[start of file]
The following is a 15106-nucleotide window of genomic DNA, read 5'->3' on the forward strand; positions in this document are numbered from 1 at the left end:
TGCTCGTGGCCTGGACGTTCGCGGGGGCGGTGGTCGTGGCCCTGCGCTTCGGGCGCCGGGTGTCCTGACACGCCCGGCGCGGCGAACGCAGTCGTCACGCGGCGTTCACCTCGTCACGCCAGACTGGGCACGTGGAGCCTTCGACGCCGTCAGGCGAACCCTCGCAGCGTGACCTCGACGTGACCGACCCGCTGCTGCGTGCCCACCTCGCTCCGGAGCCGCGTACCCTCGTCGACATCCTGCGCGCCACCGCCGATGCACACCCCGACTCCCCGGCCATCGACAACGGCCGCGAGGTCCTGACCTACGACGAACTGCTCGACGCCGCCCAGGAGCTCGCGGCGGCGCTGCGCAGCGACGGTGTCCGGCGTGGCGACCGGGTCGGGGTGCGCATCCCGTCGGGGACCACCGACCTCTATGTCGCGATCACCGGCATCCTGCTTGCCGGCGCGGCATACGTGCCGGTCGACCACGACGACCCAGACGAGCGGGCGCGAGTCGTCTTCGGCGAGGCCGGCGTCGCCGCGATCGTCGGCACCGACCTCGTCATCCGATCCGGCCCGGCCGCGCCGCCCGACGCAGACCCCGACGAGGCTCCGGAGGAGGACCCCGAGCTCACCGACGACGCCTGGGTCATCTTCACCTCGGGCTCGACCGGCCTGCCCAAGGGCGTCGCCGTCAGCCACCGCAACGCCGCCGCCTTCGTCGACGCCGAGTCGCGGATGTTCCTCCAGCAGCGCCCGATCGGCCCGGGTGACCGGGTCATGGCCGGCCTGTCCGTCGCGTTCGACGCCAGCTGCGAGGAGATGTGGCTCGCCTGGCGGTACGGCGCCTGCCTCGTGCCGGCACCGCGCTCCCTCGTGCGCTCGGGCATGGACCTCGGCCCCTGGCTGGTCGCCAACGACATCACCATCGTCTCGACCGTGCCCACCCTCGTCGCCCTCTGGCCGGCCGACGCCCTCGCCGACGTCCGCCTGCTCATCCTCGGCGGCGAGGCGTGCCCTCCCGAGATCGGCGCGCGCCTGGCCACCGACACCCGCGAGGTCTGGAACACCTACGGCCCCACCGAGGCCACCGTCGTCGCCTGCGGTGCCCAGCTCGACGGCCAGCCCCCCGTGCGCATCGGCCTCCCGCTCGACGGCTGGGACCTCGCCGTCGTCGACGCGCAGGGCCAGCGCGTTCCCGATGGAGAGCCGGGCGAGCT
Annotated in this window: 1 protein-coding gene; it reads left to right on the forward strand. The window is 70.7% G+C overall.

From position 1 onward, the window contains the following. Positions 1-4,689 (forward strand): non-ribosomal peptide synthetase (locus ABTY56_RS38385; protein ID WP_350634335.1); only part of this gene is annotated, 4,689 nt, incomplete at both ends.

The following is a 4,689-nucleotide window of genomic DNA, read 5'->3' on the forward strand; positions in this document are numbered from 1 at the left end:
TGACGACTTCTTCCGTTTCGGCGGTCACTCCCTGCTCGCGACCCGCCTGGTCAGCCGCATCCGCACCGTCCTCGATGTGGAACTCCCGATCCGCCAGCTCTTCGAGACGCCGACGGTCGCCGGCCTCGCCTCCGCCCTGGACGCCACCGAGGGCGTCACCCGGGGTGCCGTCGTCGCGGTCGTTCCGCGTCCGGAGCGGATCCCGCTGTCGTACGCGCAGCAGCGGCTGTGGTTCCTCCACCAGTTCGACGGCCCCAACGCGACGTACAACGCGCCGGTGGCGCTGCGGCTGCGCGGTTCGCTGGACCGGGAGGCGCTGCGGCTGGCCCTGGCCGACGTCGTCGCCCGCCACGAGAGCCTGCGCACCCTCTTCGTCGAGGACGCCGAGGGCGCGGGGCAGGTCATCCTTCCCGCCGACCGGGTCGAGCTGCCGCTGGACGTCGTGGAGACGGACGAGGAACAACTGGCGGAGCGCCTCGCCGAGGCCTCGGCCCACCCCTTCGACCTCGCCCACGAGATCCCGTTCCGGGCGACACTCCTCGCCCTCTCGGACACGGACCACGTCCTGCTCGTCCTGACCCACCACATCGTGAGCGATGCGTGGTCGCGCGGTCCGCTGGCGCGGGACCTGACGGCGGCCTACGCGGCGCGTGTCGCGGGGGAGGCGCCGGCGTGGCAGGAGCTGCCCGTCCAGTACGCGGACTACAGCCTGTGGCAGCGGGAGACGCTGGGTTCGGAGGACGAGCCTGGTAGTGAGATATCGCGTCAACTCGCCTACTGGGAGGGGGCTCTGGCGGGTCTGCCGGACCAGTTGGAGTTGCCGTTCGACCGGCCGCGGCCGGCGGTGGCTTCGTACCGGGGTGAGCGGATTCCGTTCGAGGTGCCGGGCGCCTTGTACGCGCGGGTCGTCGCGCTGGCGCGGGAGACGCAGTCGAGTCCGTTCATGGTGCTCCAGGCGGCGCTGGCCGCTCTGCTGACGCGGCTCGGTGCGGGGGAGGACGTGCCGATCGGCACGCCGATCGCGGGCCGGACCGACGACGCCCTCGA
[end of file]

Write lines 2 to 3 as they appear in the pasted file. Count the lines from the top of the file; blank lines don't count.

TGCTCGTGGCCTGGACGTTCGCGGGGGCGGTGGTCGTGGCCCTGCGCTTCGGGCGCCGGGTGTCCTGACACGCCCGGCGCGGCGAACGCAGTCGTCACGCGGCGTTCACCTCGTCACGCCAGACTGGGCACGTGGAGCCTTCGACGCCGTCAGGCGAACCCTCGCAGCGTGACCTCGACGTGACCGACCCGCTGCTGCGTGCCCACCTCGCTCCGGAGCCGCGTACCCTCGTCGACATCCTGCGCGCCACCGCCGATGCACACCCCGACTCCCCGGCCATCGACAACGGCCGCGAGGTCCTGACCTACGACGAACTGCTCGACGCCGCCCAGGAGCTCGCGGCGGCGCTGCGCAGCGACGGTGTCCGGCGTGGCGACCGGGTCGGGGTGCGCATCCCGTCGGGGACCACCGACCTCTATGTCGCGATCACCGGCATCCTGCTTGCCGGCGCGGCATACGTGCCGGTCGACCACGACGACCCAGACGAGCGGGCGCGAGTCGTCTTCGGCGAGGCCGGCGTCGCCGCGATCGTCGGCACCGACCTCGTCATCCGATCCGGCCCGGCCGCGCCGCCCGACGCAGACCCCGACGAGGCTCCGGAGGAGGACCCCGAGCTCACCGACGACGCCTGGGTCATCTTCACCTCGGGCTCGACCGGCCTGCCCAAGGGCGTCGCCGTCAGCCACCGCAACGCCGCCGCCTTCGTCGACGCCGAGTCGCGGATGTTCCTCCAGCAGCGCCCGATCGGCCCGGGTGACCGGGTCATGGCCGGCCTGTCCGTCGCGTTCGACGCCAGCTGCGAGGAGATGTGGCTCGCCTGGCGGTACGGCGCCTGCCTCGTGCCGGCACCGCGCTCCCTCGTGCGCTCGGGCATGGACCTCGGCCCCTGGCTGGTCGCCAACGACATCACCATCGTCTCGACCGTGCCCACCCTCGTCGCCCTCTGGCCGGCCGACGCCCTCGCCGACGTCCGCCTGCTCATCCTCGGCGGCGAGGCGTGCCCTCCCGAGATCGGCGCGCGCCTGGCCACCGACACCCGCGAGGTCTGGAACACCTACGGCCCCACCGAGGCCACCGTCGTCGCCTGCGGTGCCCAGCTCGACGGCCAGCCCCCCGTGCGCATCGGCCTCCCGCTCGACGGCTGGGACCTCGCCGTCGTCGACGCGCAGGGCCAGCGCGTTCCCGATGGAGAGCCGGGCGAGCT
Annotated in this window: 1 protein-coding gene; it reads left to right on the forward strand. The window is 70.7% G+C overall.